Having a cold can make you feel utterly miserable. Between the stuffy nose, sore throat, coughing, sneezing and headaches, it's no fun at all. While there is no cure for the common cold, there are plenty of natural home remedies that can help reduce symptoms and speed up recovery time. Here are 11 of the most effective natural remedies you can try:
Zinc is a mineral that plays an important role in immune system function. Numerous studies have found that zinc lozenges or nasal gels can shorten the duration of cold symptoms when taken within 24 hours of first experiencing symptoms.
Zinc works by interfering with cold virus replication. Look for zinc lozenges or nasal gels that provide 10-25mg of elemental zinc per day while you have cold symptoms. Be aware that zinc can cause nausea if taken on an empty stomach, so take with food. Zinc is generally considered safe when used short-term, but long-term high doses may cause negative side effects.
Vitamin D plays an important role in immune function and many people are deficient, even in sunny climates. Getting adequate vitamin D from sun exposure, foods or supplements may help prevent colds and reduce severity/duration if you do get sick.
One review found that people who took vitamin D supplements of about 800-1000IU daily experienced fewer cold/flu episodes and less school/work absenteeism due to respiratory infections. Food sources include fatty fish like salmon, tuna, eggs and fortified foods. If supplementing, aim for 2000-4000IU per day during cold/flu season.
Astragalus is an herb that has long been used in traditional Chinese medicine to support immune function. Research has found that astragalus may help prevent and shorten colds when taken regularly during cold/flu season.
One study gave astragalus capsules containing 250mg of extract to participants for 12 weeks during winter. Those taking astragalus experienced fewer colds, less fever and fewer missed days of work/school compared to a control group. Look for astragalus capsules or teas and follow dosage instructions on the product.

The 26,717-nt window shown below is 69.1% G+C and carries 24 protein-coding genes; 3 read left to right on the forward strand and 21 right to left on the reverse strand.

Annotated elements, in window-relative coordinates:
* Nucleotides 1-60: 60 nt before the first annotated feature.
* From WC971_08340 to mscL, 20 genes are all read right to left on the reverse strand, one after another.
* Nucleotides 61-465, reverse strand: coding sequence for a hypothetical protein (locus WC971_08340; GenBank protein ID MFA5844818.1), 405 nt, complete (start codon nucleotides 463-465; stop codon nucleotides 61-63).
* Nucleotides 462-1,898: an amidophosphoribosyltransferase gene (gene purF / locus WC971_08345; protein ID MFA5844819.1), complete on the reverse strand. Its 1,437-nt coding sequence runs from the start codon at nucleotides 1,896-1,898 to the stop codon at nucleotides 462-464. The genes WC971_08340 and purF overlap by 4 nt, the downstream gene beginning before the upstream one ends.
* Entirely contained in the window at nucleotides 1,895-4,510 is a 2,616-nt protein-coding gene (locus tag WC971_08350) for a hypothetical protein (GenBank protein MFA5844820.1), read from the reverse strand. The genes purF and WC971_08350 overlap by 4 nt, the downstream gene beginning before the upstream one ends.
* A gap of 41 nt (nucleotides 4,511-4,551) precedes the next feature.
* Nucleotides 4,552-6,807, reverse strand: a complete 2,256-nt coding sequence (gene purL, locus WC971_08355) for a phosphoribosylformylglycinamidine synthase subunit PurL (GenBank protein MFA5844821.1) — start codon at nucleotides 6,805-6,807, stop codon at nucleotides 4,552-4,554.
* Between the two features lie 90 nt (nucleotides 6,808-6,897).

Garlic has powerful anti-microbial and anti-viral properties that can help fight the viruses and bacteria associated with colds. Eating garlic or taking an aged garlic supplement may help prevent colds from taking hold or shorten their duration.
One review looked at data from 11 studies and found aged garlic extract shortened common cold duration by about 1 day. Raw garlic may be most effective but can be hard on the stomach, so try mixing minced fresh garlic into foods or make roasted garlic for spreads. Supplements provide odorless options as well.
Vitamin C is one of the most popular remedies for colds because it supports immune cells needed to fight infection. While studies on high-dose vitamin C for colds have had mixed results, it still may offer benefits.
A review found that taking 200mg/day of vitamin C shortened cold duration by 8% in adults and 14% in children. Food sources high in C include citrus fruits, bell peppers, kiwi and broccoli. Many adults don't get the recommended 75-90mg/day, so supplementing may help. Opt for 500-1000mg/day at first signs of a cold.
As one of nature's oldest cold remedies, honey has antimicrobial properties that can soothe sore throats and fight infection. It's especially good for coughs since the thickness of honey helps coat the throat.